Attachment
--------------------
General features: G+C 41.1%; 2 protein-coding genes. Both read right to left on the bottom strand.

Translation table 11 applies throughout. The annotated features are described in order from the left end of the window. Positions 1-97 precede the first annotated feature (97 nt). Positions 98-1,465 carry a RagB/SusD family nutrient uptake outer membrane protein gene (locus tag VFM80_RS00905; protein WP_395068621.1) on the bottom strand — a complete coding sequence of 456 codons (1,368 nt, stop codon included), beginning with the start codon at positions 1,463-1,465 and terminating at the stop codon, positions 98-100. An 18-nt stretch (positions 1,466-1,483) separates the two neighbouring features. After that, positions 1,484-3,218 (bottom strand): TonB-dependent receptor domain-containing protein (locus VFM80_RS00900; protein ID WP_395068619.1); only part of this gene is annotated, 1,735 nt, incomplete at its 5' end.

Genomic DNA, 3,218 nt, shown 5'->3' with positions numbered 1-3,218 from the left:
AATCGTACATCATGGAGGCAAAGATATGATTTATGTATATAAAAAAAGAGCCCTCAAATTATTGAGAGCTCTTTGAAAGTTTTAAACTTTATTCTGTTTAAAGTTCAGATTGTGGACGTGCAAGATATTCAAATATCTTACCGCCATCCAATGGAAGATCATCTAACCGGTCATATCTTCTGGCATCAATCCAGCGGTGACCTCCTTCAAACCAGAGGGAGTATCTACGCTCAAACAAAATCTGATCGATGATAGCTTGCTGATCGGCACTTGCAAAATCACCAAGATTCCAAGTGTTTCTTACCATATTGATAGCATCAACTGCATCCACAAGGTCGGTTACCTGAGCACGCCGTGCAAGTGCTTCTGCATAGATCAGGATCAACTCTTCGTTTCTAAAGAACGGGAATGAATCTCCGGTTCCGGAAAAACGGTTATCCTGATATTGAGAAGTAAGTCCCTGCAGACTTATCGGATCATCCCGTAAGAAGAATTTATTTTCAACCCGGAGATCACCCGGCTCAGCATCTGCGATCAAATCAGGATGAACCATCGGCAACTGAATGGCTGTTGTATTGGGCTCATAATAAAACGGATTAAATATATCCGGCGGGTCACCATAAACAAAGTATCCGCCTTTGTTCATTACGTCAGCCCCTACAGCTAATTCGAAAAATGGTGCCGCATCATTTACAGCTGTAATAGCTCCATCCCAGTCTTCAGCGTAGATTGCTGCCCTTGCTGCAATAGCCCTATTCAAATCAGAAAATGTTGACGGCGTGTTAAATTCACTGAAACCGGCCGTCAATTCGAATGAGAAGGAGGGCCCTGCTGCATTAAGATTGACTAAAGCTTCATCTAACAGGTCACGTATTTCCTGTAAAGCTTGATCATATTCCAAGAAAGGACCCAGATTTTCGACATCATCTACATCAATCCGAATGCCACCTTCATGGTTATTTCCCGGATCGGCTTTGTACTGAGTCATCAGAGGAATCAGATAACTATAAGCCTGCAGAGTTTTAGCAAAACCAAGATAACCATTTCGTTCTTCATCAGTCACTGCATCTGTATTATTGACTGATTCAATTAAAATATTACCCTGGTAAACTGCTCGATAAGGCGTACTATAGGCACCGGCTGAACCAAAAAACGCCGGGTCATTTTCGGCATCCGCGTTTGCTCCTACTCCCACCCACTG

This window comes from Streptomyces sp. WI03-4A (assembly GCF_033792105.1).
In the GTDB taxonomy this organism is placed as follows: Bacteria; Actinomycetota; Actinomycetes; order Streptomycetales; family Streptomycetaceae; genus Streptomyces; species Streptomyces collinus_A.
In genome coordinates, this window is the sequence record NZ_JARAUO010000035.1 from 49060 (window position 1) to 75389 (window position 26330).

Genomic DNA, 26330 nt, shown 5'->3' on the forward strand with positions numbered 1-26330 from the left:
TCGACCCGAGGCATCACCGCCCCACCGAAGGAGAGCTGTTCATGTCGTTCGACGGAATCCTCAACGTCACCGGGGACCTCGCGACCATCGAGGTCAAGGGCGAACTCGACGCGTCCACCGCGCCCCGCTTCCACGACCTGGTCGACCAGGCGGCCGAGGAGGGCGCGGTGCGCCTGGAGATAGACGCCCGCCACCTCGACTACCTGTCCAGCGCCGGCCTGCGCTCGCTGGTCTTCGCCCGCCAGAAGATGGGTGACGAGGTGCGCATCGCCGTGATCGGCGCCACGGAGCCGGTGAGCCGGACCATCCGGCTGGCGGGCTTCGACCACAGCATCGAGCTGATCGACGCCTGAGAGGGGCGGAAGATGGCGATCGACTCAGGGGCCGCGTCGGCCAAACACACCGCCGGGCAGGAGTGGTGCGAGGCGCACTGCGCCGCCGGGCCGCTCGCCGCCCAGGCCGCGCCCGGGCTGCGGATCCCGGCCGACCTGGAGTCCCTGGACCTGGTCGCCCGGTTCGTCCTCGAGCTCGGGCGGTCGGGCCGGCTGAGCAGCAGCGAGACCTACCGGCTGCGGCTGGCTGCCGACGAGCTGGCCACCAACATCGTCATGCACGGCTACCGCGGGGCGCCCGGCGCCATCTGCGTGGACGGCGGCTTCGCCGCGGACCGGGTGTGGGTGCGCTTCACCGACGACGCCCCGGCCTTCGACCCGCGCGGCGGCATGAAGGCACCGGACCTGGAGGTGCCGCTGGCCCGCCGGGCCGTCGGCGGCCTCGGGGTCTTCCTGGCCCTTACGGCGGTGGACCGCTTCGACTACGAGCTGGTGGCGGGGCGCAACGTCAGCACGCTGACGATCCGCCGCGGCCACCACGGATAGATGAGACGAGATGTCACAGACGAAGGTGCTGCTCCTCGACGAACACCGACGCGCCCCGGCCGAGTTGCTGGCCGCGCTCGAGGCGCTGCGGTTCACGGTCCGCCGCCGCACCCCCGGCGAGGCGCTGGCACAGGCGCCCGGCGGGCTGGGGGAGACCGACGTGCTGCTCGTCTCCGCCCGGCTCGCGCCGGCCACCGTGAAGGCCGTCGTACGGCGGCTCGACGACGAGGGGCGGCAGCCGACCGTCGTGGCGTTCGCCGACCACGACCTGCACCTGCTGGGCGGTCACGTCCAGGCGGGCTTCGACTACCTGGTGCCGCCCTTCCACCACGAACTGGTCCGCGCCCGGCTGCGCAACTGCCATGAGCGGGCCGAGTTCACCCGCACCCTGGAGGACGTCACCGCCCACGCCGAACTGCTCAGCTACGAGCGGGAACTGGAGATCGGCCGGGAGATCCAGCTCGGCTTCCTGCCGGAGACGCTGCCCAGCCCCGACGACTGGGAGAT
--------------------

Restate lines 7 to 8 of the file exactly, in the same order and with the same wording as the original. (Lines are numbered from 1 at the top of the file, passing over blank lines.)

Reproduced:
In genome coordinates, this window is the sequence record NZ_JARAUO010000035.1 from 49060 (window position 1) to 75389 (window position 26330).

Genomic DNA, 26330 nt, shown 5'->3' on the forward strand with positions numbered 1-26330 from the left: